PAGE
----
Transcriptomics and Functional Genomics Lab (TFGL)

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The Transcriptomics and Functional Genomics Lab is interested in understanding how the information encoded in our genome determines gene expression variation across individuals and tissues. To address this, we use a combination of cutting-edge computational analyses, next generation sequencing, and high-throughput functional assays. Our goal is to perform integrative analyses of “-omics” data to ultimately understand how expression changes in both coding and non-coding genes are associated with disease.

Objectives

Personalized transcriptomics

Transcriptional regulation plays a central role in cellular identity and tissue organization. Thus, the study of the regulation of the human transcriptome is crucial to understand how disruption of this regulation can lead to disease. Our lab takes advantage of large-scale transcriptomics and epigenomics datasets to systematically study the relationship between gene expression and disease states across many individuals simultaneously. For example, we are involved GTEx project and thus, we have unique access to human transcriptomics data across hundreds of human individuals and tissues simultaneously. Rather than focusing on specific tissues, we try to understand how the transcriptome at the organism level varies under certain conditions or phenotypic states. We pay special attention to the role that long non-coding RNAs play in these processes and how they differ from other gene classes such as protein coding genes. We also focus on related biological processes such as splicing, RNA decay, and differences in cell-type composition, either on a gene-by-gene basis or using a networks approach. Related publication: Melé M, et al. Science. 2015.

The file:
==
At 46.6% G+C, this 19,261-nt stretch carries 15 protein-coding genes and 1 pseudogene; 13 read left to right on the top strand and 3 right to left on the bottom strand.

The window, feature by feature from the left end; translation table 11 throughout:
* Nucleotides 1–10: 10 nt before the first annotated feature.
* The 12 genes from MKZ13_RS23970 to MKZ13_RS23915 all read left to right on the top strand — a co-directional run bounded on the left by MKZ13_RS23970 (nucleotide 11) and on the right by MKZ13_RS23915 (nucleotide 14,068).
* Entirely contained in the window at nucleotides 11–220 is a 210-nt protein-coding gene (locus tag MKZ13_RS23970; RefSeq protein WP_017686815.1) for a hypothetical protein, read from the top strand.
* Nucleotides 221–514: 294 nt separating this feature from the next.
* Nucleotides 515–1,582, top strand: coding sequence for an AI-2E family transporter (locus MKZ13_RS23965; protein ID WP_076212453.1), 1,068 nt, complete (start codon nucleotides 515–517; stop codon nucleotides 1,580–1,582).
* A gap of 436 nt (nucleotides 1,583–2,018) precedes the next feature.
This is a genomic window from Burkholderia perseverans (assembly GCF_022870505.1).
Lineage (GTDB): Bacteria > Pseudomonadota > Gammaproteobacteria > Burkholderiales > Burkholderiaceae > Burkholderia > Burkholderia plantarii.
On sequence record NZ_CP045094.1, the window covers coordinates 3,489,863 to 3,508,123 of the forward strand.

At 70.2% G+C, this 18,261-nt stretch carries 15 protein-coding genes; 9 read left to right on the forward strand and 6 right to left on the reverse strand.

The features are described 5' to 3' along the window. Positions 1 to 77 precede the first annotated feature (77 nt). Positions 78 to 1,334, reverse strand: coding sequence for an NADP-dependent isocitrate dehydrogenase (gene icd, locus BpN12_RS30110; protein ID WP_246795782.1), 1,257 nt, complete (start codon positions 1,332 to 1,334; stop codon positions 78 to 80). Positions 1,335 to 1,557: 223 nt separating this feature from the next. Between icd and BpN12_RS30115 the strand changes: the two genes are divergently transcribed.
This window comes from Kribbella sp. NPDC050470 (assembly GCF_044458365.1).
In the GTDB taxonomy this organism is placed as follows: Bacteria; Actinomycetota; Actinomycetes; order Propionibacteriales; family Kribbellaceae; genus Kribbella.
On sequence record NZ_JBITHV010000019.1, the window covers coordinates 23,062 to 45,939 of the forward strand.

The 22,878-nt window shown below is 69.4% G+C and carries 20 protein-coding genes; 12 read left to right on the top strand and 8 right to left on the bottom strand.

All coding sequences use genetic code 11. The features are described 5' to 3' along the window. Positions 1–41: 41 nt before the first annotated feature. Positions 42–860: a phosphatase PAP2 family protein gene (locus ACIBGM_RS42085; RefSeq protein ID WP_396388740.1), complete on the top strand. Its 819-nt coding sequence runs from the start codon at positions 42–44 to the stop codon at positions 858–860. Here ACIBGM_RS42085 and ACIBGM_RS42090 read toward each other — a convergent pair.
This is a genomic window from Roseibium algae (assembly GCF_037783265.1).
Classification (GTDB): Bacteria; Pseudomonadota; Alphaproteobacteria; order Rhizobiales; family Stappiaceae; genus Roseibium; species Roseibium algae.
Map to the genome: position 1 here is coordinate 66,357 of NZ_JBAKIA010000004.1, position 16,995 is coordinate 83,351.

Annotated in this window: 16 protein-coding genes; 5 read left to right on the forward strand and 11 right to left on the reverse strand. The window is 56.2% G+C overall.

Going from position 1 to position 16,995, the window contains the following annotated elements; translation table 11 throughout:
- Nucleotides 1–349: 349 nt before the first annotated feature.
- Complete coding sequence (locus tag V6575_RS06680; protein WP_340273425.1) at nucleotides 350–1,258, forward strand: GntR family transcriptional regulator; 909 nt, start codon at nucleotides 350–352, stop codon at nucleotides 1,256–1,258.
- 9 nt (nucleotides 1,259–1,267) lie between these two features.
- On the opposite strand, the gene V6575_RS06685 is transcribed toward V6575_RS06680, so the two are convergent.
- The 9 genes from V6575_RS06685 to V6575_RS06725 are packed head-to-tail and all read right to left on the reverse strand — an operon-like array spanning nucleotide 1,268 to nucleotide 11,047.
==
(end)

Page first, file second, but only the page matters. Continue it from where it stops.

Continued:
Additionally, through collaborations we have access to unique transcriptomics datasets, related to specific diseases such as Ebola, through a collaboration with Pardis Sabeti (Broad Institute of Harvard and MIT), and cancer, through Sandra Peiró’s group (VHIO, Barcelona).

Characterization of non-coding regulatory elements

Genome wide association studies have identified hundreds of genomic loci harboring common genetic variants associated with disease susceptibility. However, most of these loci are located in non-coding regions of the genome and, therefore, remain largely uncharacterized. Our lab combines cutting-edge computational analyses and high-throughput functional assays to systematically study non-coding regulatory elements such as enhancers, promoters, and silencers. We take advantage of the recent development of massively parallel reporter assays (MPRA) to analyze tens of thousands of individual DNA oligonucleotides simultaneously. The ultimate goal is to understand how disruption of these non-coding regulatory elements by specific genetic variants mediates differences in disease susceptibility between individuals. Related publication: Mattioli KM et al. Genome Research 2018.

We plan on performing MPRA experiments in house very soon but we are also collaborating with the Maass lab (University of Toronto, Canada) to perform MPRA to answer questions related with specific diseases such as breast cancer and hypertension.